We set off the next day heading south. We stopped at Bahia Conception a spot we wanted to visit on the way north. It said the the guide book there were hot springs so in we hopped in the dinghy and headed ashore. Once we arrived at the sandy beach, which had no surf we found people wandering around in the water with plastics tubs in their hands. What were they up to, turns out they were claming. The one fellow would just drag his feet through the sand under water and find the clams and pretty soon he had dinner. HMMM.
We found the hot springs and soaked for a few minutes, they did not rival the ones in Tungsten, I tell you. There were murky once you walked in them, but nice and warm. Then we headed back to the dinghy and tried out hand a claming. We got enough for a nice appetizer.
A couple of days before Barry had caught a bonita when we were underway. We found out that you have to get the blood out of these fish in order to make them good eating. Barry cut the head off and we dragged it behind the boat for about an hour. We had two meals from the sea within a couple of day, bonita then clams. This is the life.
We kept heading further south and then on Wed. we were heading in the general direction of La Paz. It was blowing 20 t0 25 knots behind us so we decided not to go into this one channel that might have got pretty rough so we headed east. Once we were going that way Barry suggested that we just keep going and head for Mazatlan on the mainland, forget about La Paz, so away we went. 50 hours later we showed up in Maz. It was another great sail, wind on the quarter, making 6.5, 7 knots the whole way. It was a bit bumpy and my back and shoulders were aching from wresting with the equipment at those speeds. When you try and sleep and it is bumpy you are awakened as your body tries to not be thrown around the bed. You feel as if you are going to fall so you wake up all tensed up and realize that you are only going to go across the bed, not get thrown across the width of the boat, makes for very light sleeping.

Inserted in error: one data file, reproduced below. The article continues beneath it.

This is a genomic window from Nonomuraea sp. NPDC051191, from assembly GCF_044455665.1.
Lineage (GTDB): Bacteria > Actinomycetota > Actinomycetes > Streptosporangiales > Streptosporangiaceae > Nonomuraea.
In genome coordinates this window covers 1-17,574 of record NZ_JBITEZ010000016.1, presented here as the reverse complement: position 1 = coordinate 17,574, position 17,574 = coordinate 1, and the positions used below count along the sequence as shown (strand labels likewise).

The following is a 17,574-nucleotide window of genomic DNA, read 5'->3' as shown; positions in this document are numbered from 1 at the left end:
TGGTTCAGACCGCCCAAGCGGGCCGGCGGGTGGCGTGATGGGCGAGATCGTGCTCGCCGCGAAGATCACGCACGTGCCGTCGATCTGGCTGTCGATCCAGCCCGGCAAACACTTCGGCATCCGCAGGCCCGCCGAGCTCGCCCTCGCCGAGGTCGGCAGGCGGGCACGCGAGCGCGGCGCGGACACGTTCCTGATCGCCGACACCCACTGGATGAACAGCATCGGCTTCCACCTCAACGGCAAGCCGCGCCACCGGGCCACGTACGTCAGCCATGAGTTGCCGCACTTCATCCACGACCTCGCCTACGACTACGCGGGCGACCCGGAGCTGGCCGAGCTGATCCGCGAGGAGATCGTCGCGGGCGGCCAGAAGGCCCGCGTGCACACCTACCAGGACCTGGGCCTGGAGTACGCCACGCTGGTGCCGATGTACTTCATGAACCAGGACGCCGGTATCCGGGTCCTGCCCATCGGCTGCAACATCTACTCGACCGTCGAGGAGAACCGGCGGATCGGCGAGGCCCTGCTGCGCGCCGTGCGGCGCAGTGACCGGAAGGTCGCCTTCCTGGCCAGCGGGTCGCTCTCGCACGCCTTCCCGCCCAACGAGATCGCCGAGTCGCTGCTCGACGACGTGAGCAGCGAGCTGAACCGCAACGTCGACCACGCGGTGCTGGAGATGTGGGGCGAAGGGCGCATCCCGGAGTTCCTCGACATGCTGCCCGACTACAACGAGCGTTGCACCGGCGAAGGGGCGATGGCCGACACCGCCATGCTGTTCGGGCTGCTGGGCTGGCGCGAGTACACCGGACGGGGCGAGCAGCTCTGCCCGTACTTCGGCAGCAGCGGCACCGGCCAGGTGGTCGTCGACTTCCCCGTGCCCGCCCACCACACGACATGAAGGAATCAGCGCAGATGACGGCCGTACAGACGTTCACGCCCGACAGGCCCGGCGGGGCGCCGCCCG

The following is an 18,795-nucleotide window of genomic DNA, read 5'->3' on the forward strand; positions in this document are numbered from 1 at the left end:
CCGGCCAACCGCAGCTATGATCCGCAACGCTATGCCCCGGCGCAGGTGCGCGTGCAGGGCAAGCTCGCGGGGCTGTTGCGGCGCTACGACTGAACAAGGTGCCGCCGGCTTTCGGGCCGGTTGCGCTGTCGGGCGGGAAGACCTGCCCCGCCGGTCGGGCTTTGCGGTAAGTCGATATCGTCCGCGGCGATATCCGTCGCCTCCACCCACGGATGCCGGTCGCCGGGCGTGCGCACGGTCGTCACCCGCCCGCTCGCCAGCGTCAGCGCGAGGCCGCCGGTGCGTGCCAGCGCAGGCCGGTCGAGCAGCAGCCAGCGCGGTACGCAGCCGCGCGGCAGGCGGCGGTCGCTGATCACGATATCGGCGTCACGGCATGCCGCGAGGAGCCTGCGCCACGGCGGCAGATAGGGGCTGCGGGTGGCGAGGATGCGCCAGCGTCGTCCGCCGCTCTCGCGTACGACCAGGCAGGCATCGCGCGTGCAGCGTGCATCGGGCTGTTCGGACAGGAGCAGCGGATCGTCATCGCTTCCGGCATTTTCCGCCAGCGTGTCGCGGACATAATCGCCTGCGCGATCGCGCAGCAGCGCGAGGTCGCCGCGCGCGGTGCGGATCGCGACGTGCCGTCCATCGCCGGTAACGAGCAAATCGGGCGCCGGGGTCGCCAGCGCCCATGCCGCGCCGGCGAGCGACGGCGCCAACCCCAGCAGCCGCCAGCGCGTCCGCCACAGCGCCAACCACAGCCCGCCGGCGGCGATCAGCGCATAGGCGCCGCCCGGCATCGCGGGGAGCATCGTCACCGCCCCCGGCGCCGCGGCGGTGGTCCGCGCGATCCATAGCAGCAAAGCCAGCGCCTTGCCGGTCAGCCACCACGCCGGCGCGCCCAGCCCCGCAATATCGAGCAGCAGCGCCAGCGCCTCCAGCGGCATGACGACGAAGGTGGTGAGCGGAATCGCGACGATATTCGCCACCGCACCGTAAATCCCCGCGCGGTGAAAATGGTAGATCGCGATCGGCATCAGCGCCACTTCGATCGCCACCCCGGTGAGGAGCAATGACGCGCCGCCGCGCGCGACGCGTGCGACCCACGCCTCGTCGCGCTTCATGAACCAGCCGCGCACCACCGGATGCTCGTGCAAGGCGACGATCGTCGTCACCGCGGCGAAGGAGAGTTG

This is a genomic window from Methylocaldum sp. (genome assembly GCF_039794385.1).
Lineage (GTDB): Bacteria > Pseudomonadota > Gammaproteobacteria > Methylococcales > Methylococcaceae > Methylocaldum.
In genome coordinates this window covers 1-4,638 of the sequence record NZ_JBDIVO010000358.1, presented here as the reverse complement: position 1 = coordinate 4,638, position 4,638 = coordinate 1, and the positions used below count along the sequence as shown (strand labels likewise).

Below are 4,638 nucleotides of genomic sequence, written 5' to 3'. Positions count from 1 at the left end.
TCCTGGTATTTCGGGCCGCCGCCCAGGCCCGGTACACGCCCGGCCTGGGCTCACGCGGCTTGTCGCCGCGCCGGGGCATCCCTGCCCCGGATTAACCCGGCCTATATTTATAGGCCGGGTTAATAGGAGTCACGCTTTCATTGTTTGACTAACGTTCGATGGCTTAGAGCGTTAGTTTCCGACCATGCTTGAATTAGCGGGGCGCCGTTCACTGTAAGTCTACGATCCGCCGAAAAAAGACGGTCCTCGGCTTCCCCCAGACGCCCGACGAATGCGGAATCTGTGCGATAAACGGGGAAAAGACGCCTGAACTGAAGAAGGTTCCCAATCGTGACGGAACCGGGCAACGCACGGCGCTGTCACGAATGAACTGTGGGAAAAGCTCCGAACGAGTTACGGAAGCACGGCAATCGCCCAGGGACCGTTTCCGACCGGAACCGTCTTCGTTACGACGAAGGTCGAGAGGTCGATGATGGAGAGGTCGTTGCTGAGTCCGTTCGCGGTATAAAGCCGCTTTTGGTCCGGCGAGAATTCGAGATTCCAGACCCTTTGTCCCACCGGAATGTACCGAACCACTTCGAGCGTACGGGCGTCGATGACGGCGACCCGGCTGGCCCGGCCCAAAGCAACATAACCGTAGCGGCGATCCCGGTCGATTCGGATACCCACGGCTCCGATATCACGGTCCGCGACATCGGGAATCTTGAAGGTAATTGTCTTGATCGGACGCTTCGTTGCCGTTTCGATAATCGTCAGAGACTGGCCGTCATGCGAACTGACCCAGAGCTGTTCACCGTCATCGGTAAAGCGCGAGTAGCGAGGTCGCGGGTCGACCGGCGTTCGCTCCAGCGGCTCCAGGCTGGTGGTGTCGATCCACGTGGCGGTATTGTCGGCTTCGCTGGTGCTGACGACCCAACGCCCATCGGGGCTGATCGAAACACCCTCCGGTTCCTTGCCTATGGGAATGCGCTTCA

Barry (this is true) suggested that we put up the spinnaker when the wind died slightly and all went well until we tried to get it down, SHIT (sorry Mom, but it was a mess)!! The sock would not come down and the sail was up there flailing around in the wind, with the lines that are attached to it whipping themselves into a frenzy, they hurt when they hip you. We finally unrolled some genoa and blanketed the spinnaker and were able to take it down. Barry swears it is never going to come out of the bag again. I will keep you posted.
While the shute was up I was just loving it. A group of porpoises showed up and we were charging along at 7 and 1/2 to 8 knots, throwing up quite a wave. I think those animals and I were one just powering through the waves, living life to the max and enjoying every second.
When we showed up in Mazatlan we had about 200 feet of fishing line trailing behind us. Thank goodness it didn't find our prop, we both agreed that we were very lucky. I pulled it in as we coasted down the channel and later Barry salvaged the hooks and leaders that were on the line.
We found a group of 2007 Bluewater sailers at our dock and 8 of us went out for dinner tonight. The ribs were delicious and the company was outstanding. We found out that Bruce (Barry's brother) and Marg and their family will be in Manzanillo between Christmas and New Years so we are planning to head south at a great rate in a few days. It will be nice to have some family close, we had no idea they were going to come.